Monitoring technologies win technology transfer award


Micro Pulse Lidar (MPL) system provides autonomous monitoring of atmospheric variables such as cloud base height, cloud profile, and aerosol structure. It is said to be an eye-safe, reliable, small, sensitive, and efficient detection-device for use in commercial applications.

Rocky Gap, MD —NASA Goddard Space Flight Center’s (GSFC) Micro Pulse Lidar (MPL) technology and its MPL Network (MPLNET) received the 2005 Federal Laboratory Consortium (FLC) Mid-Atlantic Regional Excellence in Technology Transfer Award earlier this month. [ Lidar is a measurement technique; its name is an acronym for LI ght D etection A nd R anging.]

The MPL device is said to revolutionize atmospheric-aerosol and cloud data-gathering by helping researchers better understand pollution patterns and climate change. It provides ground-based continuous monitoring of vertical distributions of dust, soot, sulfate, sea salt, and other aerosol particles in the Earth’s atmosphere. MPL Network organizes data gathered by MPL devices around the globe and makes the information available to other researchers online. FLC is a government-wide forum for technology transfer. Each year, the organization recognizes innovations that are transferred beyond the laboratories that created them to benefit the larger research community and U.S. industry.

Unlike earlier lidar-based research devices, the MPL instrument provides a safe, easy-to-use, and cost-effective means of monitoring the distribution of clouds and pollutants in remote areas. “The MPL device is the first lidar-based design to be eye-safe, small, simple, and reliable, allowing us to make long-term, unattended lidar monitoring of the atmosphere possible,” said Dr. James Spinhirne, GSFC’s MPL project leader.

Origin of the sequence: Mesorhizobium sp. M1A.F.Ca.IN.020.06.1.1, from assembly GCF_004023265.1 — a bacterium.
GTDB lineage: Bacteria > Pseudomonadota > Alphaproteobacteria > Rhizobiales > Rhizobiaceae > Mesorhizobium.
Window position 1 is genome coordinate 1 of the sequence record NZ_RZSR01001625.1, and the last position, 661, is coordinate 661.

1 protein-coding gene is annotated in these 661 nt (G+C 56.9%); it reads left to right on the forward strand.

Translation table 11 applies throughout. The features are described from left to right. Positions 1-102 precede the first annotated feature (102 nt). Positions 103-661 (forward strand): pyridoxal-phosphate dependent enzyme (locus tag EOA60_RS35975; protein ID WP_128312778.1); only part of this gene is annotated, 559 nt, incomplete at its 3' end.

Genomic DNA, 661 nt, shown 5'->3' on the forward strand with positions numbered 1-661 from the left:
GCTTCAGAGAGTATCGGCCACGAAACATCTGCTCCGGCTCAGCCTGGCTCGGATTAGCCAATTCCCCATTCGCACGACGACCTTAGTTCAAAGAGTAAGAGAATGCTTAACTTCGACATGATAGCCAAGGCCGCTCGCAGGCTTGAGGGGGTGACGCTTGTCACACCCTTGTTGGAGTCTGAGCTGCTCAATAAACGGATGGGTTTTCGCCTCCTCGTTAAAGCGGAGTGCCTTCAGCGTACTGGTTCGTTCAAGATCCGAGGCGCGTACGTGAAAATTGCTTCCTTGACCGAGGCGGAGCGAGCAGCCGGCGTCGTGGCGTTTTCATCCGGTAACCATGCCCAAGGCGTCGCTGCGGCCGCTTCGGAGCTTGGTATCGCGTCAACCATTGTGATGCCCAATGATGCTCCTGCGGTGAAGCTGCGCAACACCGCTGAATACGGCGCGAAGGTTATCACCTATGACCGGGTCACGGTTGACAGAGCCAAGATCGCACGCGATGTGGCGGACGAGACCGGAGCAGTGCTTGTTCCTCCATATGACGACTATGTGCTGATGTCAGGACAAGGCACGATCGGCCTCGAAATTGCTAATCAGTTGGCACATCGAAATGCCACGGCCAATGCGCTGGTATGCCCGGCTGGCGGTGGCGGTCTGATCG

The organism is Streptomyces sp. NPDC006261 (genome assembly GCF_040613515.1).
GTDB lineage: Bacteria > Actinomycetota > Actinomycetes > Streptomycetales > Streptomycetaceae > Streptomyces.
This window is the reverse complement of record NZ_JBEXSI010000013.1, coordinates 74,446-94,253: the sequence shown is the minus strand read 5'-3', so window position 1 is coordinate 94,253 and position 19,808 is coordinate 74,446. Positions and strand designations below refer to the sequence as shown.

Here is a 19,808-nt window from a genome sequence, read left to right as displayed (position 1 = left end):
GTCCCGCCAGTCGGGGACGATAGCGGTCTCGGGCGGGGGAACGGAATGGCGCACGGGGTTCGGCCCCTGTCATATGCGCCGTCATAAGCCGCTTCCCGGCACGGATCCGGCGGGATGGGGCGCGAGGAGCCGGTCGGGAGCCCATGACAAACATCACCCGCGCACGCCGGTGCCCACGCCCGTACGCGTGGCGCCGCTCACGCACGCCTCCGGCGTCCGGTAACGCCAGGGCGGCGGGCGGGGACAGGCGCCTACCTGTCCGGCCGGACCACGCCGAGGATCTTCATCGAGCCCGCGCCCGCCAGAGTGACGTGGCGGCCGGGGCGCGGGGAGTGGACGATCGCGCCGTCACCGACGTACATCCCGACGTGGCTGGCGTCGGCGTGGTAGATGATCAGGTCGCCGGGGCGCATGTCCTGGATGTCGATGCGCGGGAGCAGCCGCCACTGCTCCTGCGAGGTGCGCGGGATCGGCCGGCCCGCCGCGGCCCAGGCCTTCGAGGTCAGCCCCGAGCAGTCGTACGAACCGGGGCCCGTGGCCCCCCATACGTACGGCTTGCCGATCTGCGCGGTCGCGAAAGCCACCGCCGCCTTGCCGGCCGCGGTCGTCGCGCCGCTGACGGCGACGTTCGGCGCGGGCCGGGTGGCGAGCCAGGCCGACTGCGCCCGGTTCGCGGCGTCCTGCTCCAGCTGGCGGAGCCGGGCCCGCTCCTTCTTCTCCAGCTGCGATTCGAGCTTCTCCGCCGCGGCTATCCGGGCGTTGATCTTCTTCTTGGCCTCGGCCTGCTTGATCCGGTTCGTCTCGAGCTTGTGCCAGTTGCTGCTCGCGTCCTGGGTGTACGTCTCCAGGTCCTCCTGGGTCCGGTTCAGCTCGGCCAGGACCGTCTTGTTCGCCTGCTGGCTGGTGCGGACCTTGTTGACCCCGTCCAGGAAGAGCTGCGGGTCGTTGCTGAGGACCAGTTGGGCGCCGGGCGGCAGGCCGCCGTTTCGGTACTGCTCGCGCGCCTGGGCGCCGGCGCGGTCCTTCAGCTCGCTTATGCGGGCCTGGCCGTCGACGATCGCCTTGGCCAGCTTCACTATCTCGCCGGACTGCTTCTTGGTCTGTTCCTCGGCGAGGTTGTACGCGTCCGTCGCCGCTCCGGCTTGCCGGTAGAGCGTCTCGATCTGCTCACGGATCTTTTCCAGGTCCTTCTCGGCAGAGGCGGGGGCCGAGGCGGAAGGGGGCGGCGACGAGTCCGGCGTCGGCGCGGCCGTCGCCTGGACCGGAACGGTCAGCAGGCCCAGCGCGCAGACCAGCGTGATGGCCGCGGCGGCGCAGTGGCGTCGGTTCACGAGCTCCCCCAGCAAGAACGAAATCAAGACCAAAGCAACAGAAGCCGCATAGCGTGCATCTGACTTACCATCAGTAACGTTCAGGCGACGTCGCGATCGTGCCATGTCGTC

Transferring MPL technology to the commercial sector led to initial improvements to the design, said Dr. Spinhirne. In 1994, it was licensed to Science and Engineering Services, Inc., which incorporated state-of-the-art optics and laser components, increasing the device’s reliability. In 2004, it was licensed to SigmaSpace Corp. To date, 47 MPL units have been sold worldwide.

MPLNET was formed in 2000 and is funded by NASA. Besides data collection and dissemination functions, the network also provides a means of standardizing MPL design, calibration techniques, and operating procedures to ensure high-quality data are obtained and is said to give scientists unprecedented access to atmospheric data not previously available.

—Control Engineering Daily News Desk
Jeanine Katzel, senior editor,

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